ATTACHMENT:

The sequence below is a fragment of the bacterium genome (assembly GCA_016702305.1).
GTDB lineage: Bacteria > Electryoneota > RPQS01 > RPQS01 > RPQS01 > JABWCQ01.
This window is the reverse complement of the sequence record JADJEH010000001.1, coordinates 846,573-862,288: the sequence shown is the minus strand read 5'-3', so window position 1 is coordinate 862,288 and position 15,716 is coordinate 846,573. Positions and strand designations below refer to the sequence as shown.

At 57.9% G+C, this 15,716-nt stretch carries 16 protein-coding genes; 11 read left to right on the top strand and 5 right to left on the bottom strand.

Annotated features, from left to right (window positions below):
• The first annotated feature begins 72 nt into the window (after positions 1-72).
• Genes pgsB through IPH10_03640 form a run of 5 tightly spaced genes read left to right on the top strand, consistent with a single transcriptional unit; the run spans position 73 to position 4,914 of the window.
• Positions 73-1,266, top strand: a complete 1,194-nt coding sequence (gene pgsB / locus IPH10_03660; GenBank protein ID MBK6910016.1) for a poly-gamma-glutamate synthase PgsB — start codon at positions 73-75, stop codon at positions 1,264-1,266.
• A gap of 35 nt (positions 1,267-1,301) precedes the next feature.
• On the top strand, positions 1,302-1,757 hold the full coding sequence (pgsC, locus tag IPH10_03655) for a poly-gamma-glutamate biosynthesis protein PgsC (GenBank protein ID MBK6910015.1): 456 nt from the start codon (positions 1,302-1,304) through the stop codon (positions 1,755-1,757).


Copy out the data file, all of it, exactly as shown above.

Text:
The sequence below is a fragment of the bacterium genome (assembly GCA_016702305.1).
GTDB lineage: Bacteria > Electryoneota > RPQS01 > RPQS01 > RPQS01 > JABWCQ01.
This window is the reverse complement of the sequence record JADJEH010000001.1, coordinates 846,573-862,288: the sequence shown is the minus strand read 5'-3', so window position 1 is coordinate 862,288 and position 15,716 is coordinate 846,573. Positions and strand designations below refer to the sequence as shown.

At 57.9% G+C, this 15,716-nt stretch carries 16 protein-coding genes; 11 read left to right on the top strand and 5 right to left on the bottom strand.

Annotated features, from left to right (window positions below):
• The first annotated feature begins 72 nt into the window (after positions 1-72).
• Genes pgsB through IPH10_03640 form a run of 5 tightly spaced genes read left to right on the top strand, consistent with a single transcriptional unit; the run spans position 73 to position 4,914 of the window.
• Positions 73-1,266, top strand: a complete 1,194-nt coding sequence (gene pgsB / locus IPH10_03660; GenBank protein ID MBK6910016.1) for a poly-gamma-glutamate synthase PgsB — start codon at positions 73-75, stop codon at positions 1,264-1,266.
• A gap of 35 nt (positions 1,267-1,301) precedes the next feature.
• On the top strand, positions 1,302-1,757 hold the full coding sequence (pgsC, locus tag IPH10_03655) for a poly-gamma-glutamate biosynthesis protein PgsC (GenBank protein ID MBK6910015.1): 456 nt from the start codon (positions 1,302-1,304) through the stop codon (positions 1,755-1,757).